Brad L. Fuller, a former Pasadena assistant city attorney who represents Pasadena Friendship, told the South Pasadenan News he thinks the City “is trying to frustrate the transaction.” But he sees no authority under Roberti for South Pasadena’s position. “We don’t think there is any real merit to the suit.”

Pasadena Friendship is not a defendant in the case. But Fuller said “we will take whatever steps necessary to assure that we can close this transaction.”

Caltrans declined to respond to questions about the litigation or about the terms and status of its deal with the church.

But in a six-page, May 7 letter to the City, Caltrans District 7 Director Tony Tavares said the city’s interpretations of Roberti and APS rules “are incorrect.”

He wrote the city’s offer did not constitute a bid from a “public housing-related entity” because the city’s partner, Heritage Housing Partnership, is not a public entity. “Neither HHP nor its partnership with the City meet the regulatory definition of designated housing-related public entity. Second, HHP’s bid was so defective that even if Caltrans considered it without competition from other [housing-related entities], Caltrans would have rejected it.” That, he said, is because the offer did not account for a required “equity” payment towards a state affordable housing fund of proceeds HHP and the City would realize from the sale of two of the 12 units to the existing occupants at fair market value.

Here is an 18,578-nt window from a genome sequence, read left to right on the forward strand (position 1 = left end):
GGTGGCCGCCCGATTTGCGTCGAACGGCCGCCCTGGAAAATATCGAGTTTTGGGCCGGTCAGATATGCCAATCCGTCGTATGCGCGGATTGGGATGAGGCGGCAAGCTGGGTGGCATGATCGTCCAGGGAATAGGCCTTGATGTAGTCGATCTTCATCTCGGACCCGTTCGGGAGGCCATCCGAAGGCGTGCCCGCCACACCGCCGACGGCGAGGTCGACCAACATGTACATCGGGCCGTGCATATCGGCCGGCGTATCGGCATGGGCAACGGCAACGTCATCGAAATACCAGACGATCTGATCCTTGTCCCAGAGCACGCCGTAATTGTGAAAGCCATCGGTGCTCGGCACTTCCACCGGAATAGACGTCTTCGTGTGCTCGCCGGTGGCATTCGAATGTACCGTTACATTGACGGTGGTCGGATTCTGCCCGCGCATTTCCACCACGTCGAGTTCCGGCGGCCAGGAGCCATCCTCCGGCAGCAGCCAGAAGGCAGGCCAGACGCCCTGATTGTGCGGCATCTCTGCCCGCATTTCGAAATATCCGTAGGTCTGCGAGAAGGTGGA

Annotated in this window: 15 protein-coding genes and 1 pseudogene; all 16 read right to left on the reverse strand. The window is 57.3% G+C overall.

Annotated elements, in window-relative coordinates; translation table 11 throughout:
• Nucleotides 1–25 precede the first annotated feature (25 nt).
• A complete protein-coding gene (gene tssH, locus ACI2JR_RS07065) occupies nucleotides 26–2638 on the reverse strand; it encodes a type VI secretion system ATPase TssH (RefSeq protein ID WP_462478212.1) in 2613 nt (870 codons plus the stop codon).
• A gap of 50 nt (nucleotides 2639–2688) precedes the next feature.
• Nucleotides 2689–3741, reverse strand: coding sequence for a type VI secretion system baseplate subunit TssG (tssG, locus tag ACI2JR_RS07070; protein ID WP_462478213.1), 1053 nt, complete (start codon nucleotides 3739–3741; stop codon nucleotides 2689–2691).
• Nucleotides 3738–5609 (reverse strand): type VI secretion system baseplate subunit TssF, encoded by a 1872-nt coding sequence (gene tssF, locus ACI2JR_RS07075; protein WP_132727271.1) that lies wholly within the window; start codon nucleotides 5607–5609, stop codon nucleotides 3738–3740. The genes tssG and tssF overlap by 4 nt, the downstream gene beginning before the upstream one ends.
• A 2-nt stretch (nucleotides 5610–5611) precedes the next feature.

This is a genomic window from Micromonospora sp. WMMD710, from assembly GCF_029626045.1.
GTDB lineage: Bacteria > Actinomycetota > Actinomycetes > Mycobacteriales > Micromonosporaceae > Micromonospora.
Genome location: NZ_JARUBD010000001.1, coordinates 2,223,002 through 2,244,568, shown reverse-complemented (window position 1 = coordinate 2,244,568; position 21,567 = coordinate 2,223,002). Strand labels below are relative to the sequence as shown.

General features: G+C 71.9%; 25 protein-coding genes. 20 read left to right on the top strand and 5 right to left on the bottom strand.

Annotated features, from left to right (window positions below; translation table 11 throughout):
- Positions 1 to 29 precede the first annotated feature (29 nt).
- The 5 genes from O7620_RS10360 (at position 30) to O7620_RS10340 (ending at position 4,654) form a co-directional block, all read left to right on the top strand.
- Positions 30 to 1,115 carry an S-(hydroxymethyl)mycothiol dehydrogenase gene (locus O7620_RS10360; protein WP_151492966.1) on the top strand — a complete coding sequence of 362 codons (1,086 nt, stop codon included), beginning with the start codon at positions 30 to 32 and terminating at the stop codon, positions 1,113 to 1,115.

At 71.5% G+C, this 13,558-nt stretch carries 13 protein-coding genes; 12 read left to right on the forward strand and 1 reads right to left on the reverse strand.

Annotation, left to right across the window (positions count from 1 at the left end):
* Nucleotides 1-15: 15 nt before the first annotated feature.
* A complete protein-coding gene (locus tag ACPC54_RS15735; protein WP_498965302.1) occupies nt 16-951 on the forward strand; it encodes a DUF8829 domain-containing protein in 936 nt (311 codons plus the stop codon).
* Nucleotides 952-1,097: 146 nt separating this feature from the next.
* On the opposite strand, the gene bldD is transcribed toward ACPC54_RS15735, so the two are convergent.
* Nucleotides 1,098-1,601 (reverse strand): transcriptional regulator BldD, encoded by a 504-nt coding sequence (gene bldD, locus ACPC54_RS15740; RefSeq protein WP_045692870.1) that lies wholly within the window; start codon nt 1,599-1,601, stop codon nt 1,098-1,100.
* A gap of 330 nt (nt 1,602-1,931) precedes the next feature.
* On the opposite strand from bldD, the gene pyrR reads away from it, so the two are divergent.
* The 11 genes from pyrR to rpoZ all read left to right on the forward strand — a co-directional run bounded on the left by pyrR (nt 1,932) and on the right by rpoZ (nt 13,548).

In its complaint, the city does not address the status of HHP but points out its housing authority is a public entity. It says the equity payment provision “does not apply to subsequent sales to current occupants at fair market value” and so the city “is not obligated to deposit any net proceeds” to the state housing fund. Doing so would add transaction costs, and in any case the City intends to use the proceeds for the same purpose, namely, to “subsidize development of the other units as affordable housing.”

In his letter, Tavares said Caltrans brought its concern about the equity payment to HHP during discussions about the offer, but that they were not resolved. “To the contrary, after Caltrans had expressed serious concern about the lack of any net equity payment, HHP’s doubling down on its position was more concerning.”